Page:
Friday, June 18, 2010

Procedure Turn?

Why, yes, there is proof that we executed the PT at DALTS. See for yourself!

Here's even more proof:

Thursday, June 17, 2010

Back to the Skies

Today was the first flight I've taken since Mark passed away. It was a bittersweet moment, to be sure. He loved 2TB, thought it was the ideal platform for the missions that we had defined for ourselves. It will not be the same not having him sitting in the seat next to me, chiding me for not leaning the way he did, not navigating the way he did, and generally for not being him! :-)

However, I had to take to the skies because I needed 3 instrument approaches to remain current. So, I enlisted a brave CFI, DC, and we blasted off into skies that were reported SCT to OVC between 1300 to 1500. Perfect - low enough to do the approaches in actual, but reasonably high enough that we'd be able to return to the Home Base, which is VFR only.

I filed a flight plan just in case. Always strange to have departure and landing points be the same, and you've really got to finagle the AOPA Flight Planner to let you file something like that. I ended up using just a local intersection as an intermediate waypoint and put into the remarks section, "Requesting multiple instrument approaches."

Takeoff was a non-issue, and we remained VFR while contacting Akron Approach. We got the approaches we asked for: ILS 1 @ CAK, LOC 25 @ AKR, and GPS 2 @ 3G3.

When it was all said and done, about 1.5 hours later, I had 1.2 hours of actual, .2 hours of simulated instrument, and a great deal more confidence. While I used the autopilot for a lot of the vectoring and maneuvering, I hand flew the actual approaches, keeping things mostly within PTS.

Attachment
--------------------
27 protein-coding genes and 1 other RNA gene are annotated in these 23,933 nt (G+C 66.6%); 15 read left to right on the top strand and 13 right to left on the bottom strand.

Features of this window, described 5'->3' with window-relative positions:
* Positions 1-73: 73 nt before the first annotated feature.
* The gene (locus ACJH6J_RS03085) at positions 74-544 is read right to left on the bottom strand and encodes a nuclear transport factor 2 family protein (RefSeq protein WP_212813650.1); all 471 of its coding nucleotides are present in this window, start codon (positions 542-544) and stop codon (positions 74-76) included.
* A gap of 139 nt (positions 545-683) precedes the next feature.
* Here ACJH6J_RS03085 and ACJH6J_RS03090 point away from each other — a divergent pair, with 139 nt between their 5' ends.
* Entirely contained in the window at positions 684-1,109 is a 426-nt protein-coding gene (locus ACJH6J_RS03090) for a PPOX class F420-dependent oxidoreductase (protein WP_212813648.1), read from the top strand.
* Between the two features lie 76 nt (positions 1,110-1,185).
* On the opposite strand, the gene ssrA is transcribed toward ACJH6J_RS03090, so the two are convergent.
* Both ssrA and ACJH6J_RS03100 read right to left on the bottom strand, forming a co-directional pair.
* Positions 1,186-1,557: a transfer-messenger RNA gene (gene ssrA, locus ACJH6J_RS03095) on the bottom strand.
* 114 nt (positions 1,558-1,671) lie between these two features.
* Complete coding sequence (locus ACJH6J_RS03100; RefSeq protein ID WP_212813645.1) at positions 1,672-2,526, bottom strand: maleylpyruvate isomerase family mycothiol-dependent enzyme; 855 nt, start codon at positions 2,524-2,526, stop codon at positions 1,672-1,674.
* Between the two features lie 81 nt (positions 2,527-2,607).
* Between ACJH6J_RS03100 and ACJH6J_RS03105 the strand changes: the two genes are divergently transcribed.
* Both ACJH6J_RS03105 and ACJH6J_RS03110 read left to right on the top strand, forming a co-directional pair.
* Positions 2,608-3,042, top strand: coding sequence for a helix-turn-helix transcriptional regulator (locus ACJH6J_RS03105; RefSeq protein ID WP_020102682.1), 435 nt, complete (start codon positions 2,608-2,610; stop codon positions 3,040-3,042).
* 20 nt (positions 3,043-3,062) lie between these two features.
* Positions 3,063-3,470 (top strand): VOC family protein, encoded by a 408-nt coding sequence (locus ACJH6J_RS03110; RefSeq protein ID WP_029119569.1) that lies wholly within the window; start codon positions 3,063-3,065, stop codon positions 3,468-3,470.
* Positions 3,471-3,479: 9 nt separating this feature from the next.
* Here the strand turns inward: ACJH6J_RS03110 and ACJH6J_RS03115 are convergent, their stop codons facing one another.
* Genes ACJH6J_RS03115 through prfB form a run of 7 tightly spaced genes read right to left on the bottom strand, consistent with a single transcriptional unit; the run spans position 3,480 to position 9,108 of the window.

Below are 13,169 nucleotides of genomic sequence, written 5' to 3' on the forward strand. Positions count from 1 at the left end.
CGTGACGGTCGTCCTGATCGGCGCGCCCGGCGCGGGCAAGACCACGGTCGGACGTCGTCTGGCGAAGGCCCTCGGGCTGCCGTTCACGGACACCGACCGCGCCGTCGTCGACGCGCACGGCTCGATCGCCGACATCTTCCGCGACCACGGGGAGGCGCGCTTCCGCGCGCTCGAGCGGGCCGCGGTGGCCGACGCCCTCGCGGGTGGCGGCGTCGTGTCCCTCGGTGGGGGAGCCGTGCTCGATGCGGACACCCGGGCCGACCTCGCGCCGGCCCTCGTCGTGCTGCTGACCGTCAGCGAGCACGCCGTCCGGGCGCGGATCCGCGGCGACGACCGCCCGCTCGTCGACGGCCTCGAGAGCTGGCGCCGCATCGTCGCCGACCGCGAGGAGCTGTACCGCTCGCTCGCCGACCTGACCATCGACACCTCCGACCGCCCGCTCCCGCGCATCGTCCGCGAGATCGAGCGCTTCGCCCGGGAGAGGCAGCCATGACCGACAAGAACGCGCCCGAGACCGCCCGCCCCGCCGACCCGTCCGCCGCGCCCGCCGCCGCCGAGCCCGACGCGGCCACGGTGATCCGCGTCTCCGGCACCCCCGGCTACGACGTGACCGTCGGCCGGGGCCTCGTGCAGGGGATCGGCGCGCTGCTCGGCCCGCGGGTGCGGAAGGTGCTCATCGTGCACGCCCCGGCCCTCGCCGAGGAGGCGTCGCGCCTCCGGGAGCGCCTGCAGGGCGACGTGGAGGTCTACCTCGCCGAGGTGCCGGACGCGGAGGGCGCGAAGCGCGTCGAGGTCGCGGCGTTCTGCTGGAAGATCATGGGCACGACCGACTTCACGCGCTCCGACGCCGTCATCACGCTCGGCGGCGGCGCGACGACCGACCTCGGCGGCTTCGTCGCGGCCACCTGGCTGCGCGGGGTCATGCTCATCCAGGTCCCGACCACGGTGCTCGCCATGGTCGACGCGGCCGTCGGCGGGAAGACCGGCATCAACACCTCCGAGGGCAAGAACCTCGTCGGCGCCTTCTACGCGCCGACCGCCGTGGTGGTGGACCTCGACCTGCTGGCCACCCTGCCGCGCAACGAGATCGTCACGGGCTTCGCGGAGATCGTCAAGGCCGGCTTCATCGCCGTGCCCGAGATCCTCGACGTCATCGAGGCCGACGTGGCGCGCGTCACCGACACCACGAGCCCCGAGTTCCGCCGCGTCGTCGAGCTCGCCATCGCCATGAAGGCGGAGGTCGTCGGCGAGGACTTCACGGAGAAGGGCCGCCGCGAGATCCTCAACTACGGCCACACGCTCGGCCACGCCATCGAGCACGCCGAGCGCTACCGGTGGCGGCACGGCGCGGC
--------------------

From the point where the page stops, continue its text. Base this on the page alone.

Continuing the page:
The only hiccups were that I had a bit of trouble getting the Garmin 480 to understand that after AKR, I wanted to proceed direct DALTS and then turn inbound to execute the approach. Apparently, a bit more time with the GNS 480 manual and quick reference book are in order. The other hiccup was a 100 foot altitude excursion that I'm blame entirely on the autopilot. I put it into ALT mode at 2600', but it descended to 2500' and held that.

All in all, a good workout and confidence builder. Sorry, no pictures -- too busy flying!

Sunday, June 13, 2010

From the Archives

In November 2009, MS and the IFR Pilot flew N62TB from her old domicile on the island of Friday Harbor, Washington, to her new home: The Home Base.

The insurance company required that we get checked out. So, while MS flew with the CFI, the IFR Pilot got the chance to shoot some video. In 7 years of flying together, this is the only video that I've located that actually shows MS at the controls.

He made a fine approach and the landing, although it appears rough, was pretty good when you consider it was his first time landing 2TB.

Enjoy. Godspeed, MS.